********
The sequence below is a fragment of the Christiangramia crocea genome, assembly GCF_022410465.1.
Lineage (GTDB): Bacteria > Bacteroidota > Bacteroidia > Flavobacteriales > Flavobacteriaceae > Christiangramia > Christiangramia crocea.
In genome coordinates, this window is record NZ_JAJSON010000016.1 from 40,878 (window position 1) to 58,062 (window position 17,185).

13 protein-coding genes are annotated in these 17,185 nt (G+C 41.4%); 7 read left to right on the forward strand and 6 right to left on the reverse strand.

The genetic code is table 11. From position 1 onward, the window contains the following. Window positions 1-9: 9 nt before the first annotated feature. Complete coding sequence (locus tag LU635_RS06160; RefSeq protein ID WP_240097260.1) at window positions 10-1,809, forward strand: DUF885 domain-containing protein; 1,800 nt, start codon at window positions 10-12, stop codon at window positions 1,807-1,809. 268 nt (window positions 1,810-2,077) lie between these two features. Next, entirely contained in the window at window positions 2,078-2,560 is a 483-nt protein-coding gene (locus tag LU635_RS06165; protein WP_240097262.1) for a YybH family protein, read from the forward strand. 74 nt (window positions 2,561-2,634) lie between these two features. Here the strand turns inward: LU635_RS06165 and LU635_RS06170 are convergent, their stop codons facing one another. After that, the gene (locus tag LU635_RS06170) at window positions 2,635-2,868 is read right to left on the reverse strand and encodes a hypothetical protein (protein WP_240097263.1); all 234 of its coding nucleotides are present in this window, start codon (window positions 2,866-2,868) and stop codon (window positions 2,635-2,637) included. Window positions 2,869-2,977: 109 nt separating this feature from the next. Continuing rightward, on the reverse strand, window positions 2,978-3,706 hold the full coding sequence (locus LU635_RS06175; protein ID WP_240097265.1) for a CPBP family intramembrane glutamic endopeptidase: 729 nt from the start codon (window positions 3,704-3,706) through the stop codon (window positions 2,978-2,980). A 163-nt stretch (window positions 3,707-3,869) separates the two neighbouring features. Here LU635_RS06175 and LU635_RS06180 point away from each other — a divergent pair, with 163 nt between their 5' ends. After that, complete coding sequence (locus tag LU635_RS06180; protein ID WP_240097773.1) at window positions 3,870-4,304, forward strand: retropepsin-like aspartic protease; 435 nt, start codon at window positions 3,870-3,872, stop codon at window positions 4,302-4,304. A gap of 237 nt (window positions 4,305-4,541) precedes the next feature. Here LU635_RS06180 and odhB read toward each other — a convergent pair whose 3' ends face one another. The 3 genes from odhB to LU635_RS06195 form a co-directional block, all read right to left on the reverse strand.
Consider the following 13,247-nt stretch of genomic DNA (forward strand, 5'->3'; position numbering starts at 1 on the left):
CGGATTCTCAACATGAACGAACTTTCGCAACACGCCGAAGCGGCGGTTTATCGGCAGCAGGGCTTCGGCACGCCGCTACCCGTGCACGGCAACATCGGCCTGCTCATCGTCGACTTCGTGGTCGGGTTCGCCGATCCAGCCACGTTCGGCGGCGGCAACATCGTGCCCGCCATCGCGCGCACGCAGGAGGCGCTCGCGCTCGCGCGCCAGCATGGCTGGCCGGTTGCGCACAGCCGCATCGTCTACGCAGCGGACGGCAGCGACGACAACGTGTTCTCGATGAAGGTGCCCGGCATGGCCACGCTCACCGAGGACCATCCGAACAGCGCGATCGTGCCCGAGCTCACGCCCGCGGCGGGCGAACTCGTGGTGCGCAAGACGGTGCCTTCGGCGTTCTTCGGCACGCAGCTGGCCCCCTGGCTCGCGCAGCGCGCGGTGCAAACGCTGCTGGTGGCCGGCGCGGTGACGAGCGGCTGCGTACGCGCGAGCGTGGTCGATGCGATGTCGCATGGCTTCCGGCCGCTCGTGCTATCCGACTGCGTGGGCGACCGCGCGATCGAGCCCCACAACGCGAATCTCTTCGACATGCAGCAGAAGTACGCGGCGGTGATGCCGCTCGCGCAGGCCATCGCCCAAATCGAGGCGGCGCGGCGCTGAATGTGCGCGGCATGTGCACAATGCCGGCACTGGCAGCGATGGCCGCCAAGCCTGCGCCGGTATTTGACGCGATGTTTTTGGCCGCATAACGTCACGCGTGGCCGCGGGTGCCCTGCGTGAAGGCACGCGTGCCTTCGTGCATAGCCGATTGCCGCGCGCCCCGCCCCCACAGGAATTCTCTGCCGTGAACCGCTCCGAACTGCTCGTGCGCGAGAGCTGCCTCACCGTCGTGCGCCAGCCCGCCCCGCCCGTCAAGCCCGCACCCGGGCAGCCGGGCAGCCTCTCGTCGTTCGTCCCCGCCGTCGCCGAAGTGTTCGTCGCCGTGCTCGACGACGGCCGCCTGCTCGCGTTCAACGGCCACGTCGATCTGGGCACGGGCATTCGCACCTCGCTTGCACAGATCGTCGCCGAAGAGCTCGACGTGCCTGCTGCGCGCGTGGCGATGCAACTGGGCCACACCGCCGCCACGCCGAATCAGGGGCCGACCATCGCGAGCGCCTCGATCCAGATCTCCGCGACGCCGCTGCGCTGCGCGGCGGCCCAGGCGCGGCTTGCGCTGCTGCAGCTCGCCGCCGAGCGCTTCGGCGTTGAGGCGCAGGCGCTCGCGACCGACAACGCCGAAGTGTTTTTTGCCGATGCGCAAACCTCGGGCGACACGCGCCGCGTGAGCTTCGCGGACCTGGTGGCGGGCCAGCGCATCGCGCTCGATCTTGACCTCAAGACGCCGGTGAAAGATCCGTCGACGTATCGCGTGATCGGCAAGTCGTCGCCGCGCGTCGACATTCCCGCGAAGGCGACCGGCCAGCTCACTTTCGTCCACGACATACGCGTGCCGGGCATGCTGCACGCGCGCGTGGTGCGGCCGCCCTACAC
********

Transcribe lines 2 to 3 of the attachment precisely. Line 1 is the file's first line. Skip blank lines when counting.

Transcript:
Lineage (GTDB): Bacteria > Bacteroidota > Bacteroidia > Flavobacteriales > Flavobacteriaceae > Christiangramia > Christiangramia crocea.
In genome coordinates, this window is record NZ_JAJSON010000016.1 from 40,878 (window position 1) to 58,062 (window position 17,185).